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Brain. 2009 Dec;132(Pt 12):3481-7. doi: 10.1093/brain/awp283.

The most important of all the organs: Darwin on the brain.

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  • 1Wellcome Trust Centre for the History of Medicine, University College London, 183 Euston Road, London NW12BE, UK. s.jacyna@ucl.ac.uk

Abstract

This article discusses Charles Darwin's interest in topics that may broadly be defined as 'neurological' in character. Using published and manuscript materials, it examines the sources of Darwin's knowledge of neurological matters and seeks to explain why questions concerning the relation of mind and brain both in humans and other animals were relevant to his wider concerns. The paper concludes with a discussion of Darwin's impact on late 19th and early 20th century neurological thought. The 150th anniversary of the publication of the Origin of Species and the 200th of the birth of its author afford an opportunity to reflect on Charles Darwin's relationship to neurology. The first section of this article considers the part played by what might broadly be defined as 'neurological' materials in the shaping of Darwin's theory. The following section provides a brief review of the impact that Darwin's ideas were to have upon subsequent neurological thought.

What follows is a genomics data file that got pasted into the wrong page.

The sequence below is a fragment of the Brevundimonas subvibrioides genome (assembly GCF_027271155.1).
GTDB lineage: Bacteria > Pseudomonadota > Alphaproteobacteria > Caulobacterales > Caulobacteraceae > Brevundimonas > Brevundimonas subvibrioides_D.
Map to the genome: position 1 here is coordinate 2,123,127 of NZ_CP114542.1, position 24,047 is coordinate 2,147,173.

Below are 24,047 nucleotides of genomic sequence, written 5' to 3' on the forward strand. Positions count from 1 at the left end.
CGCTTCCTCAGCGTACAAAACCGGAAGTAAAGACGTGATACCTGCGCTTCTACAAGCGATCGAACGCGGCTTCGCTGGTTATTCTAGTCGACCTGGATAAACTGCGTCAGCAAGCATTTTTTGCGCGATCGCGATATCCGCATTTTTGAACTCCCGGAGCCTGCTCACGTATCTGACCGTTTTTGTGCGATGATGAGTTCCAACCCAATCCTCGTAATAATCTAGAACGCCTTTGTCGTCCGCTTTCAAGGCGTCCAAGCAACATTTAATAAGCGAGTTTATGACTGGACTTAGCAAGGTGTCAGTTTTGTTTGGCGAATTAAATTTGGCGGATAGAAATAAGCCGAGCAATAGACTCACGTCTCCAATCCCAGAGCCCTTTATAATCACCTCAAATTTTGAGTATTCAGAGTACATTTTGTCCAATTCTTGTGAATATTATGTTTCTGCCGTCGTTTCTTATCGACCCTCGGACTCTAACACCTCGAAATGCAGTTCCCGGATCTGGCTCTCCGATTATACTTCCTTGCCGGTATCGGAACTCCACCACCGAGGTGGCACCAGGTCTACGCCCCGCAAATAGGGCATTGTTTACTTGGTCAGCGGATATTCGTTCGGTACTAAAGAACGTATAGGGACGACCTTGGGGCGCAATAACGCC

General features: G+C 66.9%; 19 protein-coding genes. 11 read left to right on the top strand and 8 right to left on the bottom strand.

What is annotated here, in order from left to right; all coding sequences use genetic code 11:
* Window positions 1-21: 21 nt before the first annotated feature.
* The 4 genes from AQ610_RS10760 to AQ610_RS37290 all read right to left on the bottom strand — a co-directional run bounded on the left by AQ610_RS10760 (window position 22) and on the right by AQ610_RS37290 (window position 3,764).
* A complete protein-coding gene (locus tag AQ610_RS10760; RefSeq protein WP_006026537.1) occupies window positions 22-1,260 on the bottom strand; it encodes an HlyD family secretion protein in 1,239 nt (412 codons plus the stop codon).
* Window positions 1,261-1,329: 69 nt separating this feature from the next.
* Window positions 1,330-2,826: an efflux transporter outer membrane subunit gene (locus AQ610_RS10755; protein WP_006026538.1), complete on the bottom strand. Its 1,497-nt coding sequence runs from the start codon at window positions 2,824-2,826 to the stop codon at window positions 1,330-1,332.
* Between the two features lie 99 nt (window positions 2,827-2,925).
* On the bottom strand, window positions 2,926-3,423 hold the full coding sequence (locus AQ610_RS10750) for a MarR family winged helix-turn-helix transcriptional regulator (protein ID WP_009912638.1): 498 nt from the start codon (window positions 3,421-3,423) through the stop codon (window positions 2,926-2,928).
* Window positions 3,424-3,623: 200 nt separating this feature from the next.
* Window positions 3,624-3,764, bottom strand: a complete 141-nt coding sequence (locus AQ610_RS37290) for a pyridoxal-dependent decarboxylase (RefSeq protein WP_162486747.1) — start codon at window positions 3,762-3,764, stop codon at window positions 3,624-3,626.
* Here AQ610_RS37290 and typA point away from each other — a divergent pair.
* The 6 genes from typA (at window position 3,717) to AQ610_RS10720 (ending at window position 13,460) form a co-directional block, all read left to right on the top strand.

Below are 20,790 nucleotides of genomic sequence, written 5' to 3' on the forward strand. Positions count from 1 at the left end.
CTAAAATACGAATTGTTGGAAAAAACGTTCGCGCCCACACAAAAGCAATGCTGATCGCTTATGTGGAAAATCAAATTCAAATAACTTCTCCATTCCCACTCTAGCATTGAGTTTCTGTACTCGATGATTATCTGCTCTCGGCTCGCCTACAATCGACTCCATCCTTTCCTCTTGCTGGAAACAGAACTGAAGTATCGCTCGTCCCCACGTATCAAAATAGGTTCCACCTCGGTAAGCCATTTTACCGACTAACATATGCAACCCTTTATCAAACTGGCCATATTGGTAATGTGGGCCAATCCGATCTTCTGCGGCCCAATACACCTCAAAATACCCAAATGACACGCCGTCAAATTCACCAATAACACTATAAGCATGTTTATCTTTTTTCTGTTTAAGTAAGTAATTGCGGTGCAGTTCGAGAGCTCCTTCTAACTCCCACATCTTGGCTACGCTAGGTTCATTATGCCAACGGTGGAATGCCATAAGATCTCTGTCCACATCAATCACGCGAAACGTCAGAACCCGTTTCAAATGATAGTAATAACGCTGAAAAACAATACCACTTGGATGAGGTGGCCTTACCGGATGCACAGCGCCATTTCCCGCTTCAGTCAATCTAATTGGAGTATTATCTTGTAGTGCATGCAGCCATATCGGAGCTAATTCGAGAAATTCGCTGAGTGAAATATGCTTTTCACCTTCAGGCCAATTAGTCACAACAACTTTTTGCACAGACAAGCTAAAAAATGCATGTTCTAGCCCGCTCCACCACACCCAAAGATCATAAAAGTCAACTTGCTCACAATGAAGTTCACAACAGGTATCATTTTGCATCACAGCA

PMID:
19892768
DOI:
10.1093/brain/awp283
[PubMed - indexed for MEDLINE]
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